Seminar Abstract

Don McKenzie and Susan O'Neill

Thursday, June 1, 2006

Climatic change, fire, and air quality


Don McKenzie – USDA Forest Service & JISAO/CSES Climate Impacts Group
Susan O'Neill – USDA Natural Resources Conservation Service

Jack Chen, Jeremy Avise, Brian Lamb – Washington State University
Narasimhan Larkin – USDA Forest Service
Eric Salathé, Jeremy Littell, Robert Norheim – University of Washington & JISAO/CSES Climate Impacts Group
Cliff Mass – University of Washington
Christine Wiedinmyer, Alex Guenther – National Center for Atmospheric Research

Climate change, population growth, and land use changes are closely interrelated forces that may cause significant changes in air quality within the US. Changes in ecosystem dynamics and regional weather features such as temperature and circulation patterns can have a large impact on biogenic emissions and the occurrence and distribution of wildfires in forested and grassland areas. The EPA-funded Science to Achieve Results (STAR) project and Forest Service HAZE project address future US air quality and regional haze in the context of a changing climate. To do this, a comprehensive modeling system has been implemented that involves downscaling the NCAR/DOE Parallel Climate Model (PCM) output to a regional scale with the MM5 model, and downscaling global pollutant concentrations from the MOZART2 model with the SMOKE/CMAQ air quality modeling system. The global models are forced with the IPCC SRES A2, “business as usual”, climatic scenario, which has the most extreme projected conditions: a large global population and a high atmospheric loading of greenhouse gases. US-wide air quality simulations have been completed for the current climate case (1990-1999) and an initial test run completed for each July month in the future climate case (2045-2055).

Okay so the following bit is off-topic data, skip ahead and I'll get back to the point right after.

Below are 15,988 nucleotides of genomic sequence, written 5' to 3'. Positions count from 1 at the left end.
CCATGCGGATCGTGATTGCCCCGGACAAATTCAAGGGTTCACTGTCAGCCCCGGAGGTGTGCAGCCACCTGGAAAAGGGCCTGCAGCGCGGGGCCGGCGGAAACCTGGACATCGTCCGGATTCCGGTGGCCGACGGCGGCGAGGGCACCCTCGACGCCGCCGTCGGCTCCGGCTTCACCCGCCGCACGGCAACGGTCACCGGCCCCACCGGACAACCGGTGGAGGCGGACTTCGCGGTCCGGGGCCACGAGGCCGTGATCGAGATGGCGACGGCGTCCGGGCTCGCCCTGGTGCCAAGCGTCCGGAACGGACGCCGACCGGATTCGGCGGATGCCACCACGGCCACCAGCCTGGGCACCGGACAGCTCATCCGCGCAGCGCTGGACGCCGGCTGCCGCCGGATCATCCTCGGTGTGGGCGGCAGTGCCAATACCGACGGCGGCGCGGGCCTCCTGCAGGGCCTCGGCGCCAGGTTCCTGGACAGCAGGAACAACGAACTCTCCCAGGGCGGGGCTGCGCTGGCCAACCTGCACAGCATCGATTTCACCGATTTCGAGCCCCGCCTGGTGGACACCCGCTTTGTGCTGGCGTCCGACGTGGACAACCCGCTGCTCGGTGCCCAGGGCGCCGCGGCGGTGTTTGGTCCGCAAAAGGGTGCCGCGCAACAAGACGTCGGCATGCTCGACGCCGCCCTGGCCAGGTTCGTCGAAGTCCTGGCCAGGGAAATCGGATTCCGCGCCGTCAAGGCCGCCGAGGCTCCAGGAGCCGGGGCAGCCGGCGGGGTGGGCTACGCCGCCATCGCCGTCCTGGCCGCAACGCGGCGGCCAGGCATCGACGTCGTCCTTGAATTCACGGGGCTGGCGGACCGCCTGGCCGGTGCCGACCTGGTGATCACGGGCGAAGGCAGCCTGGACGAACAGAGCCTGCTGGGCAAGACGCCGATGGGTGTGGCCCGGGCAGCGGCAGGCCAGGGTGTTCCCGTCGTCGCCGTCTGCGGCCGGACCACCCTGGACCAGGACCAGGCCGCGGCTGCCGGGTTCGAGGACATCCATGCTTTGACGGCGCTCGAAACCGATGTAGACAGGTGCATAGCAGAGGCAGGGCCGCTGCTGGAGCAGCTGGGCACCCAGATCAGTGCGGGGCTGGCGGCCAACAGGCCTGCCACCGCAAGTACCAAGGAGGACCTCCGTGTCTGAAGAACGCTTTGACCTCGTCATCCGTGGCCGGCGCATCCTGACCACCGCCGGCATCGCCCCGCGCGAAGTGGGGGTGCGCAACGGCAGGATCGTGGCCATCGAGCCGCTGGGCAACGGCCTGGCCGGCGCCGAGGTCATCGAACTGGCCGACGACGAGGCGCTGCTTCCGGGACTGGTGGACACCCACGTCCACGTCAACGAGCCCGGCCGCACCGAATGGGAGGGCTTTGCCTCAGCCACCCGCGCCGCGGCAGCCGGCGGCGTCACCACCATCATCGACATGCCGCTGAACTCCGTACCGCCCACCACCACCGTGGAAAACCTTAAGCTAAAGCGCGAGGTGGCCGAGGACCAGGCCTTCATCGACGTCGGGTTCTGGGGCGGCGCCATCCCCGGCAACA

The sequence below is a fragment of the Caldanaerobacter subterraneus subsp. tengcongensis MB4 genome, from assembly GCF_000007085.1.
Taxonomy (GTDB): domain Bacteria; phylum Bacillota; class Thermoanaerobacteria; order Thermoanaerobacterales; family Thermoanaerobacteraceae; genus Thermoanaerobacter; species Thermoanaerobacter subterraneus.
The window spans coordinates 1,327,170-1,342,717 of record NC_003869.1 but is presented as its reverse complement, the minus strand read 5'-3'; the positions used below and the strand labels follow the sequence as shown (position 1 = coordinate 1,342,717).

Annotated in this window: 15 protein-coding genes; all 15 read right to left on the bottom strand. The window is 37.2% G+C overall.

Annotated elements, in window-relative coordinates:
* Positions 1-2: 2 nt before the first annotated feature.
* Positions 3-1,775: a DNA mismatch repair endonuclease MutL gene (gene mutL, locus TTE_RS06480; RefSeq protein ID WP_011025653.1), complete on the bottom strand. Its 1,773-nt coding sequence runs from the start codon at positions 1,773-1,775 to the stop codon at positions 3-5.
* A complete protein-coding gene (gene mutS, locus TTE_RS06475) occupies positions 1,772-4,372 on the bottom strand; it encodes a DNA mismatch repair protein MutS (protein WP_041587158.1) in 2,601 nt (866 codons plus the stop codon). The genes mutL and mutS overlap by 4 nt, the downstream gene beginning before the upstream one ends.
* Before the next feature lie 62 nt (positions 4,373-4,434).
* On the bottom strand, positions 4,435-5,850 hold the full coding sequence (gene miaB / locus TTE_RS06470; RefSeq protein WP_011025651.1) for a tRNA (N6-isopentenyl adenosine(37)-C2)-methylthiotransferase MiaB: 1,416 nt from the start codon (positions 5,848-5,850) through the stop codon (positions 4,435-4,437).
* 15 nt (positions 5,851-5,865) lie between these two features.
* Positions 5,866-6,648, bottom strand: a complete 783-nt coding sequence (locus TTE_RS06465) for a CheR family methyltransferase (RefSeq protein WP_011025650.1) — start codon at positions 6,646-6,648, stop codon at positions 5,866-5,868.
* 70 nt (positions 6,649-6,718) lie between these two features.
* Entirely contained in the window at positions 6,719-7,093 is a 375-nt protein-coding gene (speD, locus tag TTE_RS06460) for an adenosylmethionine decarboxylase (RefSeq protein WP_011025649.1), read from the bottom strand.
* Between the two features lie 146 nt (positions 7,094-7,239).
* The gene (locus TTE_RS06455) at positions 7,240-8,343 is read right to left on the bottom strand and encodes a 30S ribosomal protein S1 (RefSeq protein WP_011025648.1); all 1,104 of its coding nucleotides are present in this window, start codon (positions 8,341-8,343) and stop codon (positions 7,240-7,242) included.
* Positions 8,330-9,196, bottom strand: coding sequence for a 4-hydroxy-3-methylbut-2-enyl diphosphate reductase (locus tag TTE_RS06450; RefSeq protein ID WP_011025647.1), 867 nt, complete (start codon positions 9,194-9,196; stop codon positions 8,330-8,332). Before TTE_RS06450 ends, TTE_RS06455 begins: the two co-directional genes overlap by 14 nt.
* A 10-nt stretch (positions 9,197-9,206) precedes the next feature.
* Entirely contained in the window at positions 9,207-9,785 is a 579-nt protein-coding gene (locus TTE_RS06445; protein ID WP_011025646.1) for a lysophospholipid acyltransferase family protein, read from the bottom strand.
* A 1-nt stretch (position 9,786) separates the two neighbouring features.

A major task in this project is the simulation of actual fires, whether under current or future conditions.  Statistical models can predict annual or seasonal averages of fire extent at scales from watersheds to eco-regions, but both fire forecasting and estimation of fire effects such as smoke production, carbon release, and air-quality reduction require daily or hourly time steps to be useful.  We present a Fire Scenario Builder (FSB) that uses a simultaneous weighting of known influences on fire occurrence to create mapped distributions of fire probabilities, including both the likelihood of a fire occurring and the probabilistic distribution of fire sizes.  Key input layers are mesoscale meteorology (MM5), atmospheric stability indices (CAPE), fuel moisture (from NFDRS), and mean-field estimates of seasonal area burned at the same scale as the meteorology.  Combining these influences into a probabilistic model produces downscaled (to daily) estimates of fire-occurrence probability and fire sizes.  To date we have FSB results of simulations at 12-km for the Pacific Northwest for one fire season (2003) and at 36-km for the western United States, using simulated meteorology for a future (2045-2054) decade.  Our next goal is to link the FSB to SMOKE/CMAQ in two analyses: continental-scale changes in fire emissions from the 36-km simulations and changes in visibility over national parks and wilderness areas in the Pacific Northwest and northern Rocky Mountains, using the 12-km PNW domain.  The FSB provides a partly mechanistic alternative to probabilistic estimates of fire frequency or natural fire rotation from historical fire-regime statistics, and is best used at intermediate scales between those associated with global vegetation models and those associated with landscape fire succession models.

Speaker bio:


Dr. Don McKenzie is a Quantitative Fire Ecologist with the USDA Forest Service and a Principal with the Climate Impacts Group.

Dr. Susan O'Neill is a Physical Scientist with the USDA Natural Resources Conservation Service.